Container service at the Port of Portland Terminal 6, abandoned for a year and a half, will return in the new year, Gov. Kate Brown and port officials announced on Monday.

Starting in January, Swire Shipping will call at the port “likely monthly,” officials said, with shipments of Daimler Trucks’ Western Star trucks to Australia, export containers going to Australia and New Zealand, and import containers coming from Asia, officials said.

Container service at the port had unraveled and finally vanished after continuing disputes between ICTSI Oregon Inc., the firm hired to manage service at Terminal 6, and the International Longshore Workers Union.

In February 2015, Hanjin Shipping, which accounted for about 80 percent of T6's container volume, said it was pulling out of Portland. Two other carriers soon followed suit and no vessels have called on T6 since May 2016.

In February, the port and ICTSI Oregon Inc. announced a negotiated end to the company's 25-year lease agreement to operate Terminal 6. Bill Wyatt, the port's executive director at the time, called it "a new path to redefine our future in this business and launch new strategies to bring the terminal back to life."

Wyatt's successor, Curtis Robinhold, said the arrival of Swire “signals that T-6 is open for business."

The port's biggest hurdle in resuming service at T6 has been its frayed relationship with longshore labor at the terminal. Hanjin and the container shipping companies initially vacated Portland in 2015 because of labor protests at T6 that brought production to a standstill.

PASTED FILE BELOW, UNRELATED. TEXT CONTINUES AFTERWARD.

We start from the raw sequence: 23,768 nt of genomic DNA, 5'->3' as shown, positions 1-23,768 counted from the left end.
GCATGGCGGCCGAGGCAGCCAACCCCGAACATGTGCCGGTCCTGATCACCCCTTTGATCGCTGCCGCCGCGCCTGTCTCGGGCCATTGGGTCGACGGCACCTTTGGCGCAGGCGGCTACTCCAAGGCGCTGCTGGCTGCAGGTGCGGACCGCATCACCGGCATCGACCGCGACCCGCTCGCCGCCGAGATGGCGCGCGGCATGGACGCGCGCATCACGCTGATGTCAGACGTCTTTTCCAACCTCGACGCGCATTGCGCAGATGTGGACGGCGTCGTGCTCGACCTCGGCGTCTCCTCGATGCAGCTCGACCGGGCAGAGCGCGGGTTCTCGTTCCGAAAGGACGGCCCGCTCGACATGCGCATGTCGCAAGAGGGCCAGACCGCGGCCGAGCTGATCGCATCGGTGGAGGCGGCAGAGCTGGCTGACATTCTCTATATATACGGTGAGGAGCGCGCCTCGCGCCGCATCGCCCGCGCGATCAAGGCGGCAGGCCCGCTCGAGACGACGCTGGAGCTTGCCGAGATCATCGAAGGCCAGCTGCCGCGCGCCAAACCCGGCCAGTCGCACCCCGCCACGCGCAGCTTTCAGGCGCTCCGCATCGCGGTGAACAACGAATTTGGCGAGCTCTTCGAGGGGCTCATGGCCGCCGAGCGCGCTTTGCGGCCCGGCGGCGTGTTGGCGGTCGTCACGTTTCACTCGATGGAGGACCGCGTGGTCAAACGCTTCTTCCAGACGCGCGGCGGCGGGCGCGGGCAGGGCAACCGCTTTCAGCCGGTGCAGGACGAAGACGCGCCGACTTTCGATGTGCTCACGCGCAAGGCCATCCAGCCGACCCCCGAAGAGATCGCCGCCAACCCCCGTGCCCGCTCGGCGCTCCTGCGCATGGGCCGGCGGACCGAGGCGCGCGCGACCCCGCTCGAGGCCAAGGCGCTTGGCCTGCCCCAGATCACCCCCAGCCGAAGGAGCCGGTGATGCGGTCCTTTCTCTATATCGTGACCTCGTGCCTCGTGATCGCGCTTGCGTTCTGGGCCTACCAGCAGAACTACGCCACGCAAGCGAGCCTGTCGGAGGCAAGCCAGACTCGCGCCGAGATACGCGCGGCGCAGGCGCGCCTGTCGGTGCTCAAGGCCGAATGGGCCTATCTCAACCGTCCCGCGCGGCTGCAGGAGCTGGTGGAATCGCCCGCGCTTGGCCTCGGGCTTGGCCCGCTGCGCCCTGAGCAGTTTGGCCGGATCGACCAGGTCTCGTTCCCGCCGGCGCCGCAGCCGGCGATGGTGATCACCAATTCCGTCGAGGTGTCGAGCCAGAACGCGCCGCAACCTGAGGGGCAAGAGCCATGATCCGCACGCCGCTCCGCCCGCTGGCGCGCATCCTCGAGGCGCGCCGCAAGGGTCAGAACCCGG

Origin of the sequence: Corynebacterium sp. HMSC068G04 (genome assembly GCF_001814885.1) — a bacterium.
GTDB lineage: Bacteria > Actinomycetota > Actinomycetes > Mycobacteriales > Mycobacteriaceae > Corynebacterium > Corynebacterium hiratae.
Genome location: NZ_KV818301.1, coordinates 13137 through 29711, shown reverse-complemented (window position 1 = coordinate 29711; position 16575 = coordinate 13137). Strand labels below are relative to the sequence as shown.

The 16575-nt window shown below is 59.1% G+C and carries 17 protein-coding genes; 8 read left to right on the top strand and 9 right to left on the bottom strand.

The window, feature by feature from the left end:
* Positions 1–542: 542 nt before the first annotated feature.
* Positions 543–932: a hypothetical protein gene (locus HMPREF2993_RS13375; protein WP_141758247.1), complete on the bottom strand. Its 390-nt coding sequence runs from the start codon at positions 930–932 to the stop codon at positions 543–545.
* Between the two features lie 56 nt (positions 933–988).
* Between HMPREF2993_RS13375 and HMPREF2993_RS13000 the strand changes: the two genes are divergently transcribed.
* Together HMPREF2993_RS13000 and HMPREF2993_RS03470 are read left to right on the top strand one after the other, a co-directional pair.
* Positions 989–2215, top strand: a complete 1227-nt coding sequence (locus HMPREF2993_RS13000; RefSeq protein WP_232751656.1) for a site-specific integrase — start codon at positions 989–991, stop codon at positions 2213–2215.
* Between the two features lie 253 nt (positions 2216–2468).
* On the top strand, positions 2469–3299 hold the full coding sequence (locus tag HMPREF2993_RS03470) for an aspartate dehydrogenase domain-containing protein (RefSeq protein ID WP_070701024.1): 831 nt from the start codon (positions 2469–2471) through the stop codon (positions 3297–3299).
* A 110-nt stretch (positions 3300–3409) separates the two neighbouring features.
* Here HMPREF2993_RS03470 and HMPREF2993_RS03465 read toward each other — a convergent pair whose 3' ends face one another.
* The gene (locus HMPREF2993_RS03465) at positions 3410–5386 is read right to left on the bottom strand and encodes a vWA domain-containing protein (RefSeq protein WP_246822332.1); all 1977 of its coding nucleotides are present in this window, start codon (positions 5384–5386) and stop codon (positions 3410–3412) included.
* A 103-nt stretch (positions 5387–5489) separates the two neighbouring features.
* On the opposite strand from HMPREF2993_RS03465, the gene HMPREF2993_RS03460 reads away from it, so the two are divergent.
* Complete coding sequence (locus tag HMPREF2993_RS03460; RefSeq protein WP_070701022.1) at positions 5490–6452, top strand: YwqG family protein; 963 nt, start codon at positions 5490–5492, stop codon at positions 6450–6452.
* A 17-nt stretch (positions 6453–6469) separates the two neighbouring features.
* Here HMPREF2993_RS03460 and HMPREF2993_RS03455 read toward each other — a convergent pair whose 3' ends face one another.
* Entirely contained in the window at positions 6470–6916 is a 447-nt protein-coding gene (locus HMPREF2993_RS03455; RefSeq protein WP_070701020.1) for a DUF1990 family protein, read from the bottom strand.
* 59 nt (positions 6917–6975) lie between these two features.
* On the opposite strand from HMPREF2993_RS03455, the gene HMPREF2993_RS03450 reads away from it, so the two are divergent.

In an interview with Oregon Public Broadcasting, Robinhold said he's been working with unions — particularly the ILWU — to repair the relationship and end any existing litigation. An ILWU spokeswoman couldn't immediately be reached for comment.

“We have essentially resolved all of the lawsuits between the Port of Portland and the Longshoremen,” he told OPB. “What we’ve essentially said is we want to push the reset button, get going again and really give it a try. And if we can’t, we’re going to have to have some harder conversation about what to do with T6. This is really our last meaningful chance to get container service started again.”

"Not only does the container service support jobs for Oregonians, it's going to give more options to Oregon companies as we work to maximize Terminal 6,” Brown said in the release. “We’ve been working hard to expand export options to our Oregon business, which is why I recently lead a trade mission to Asia.”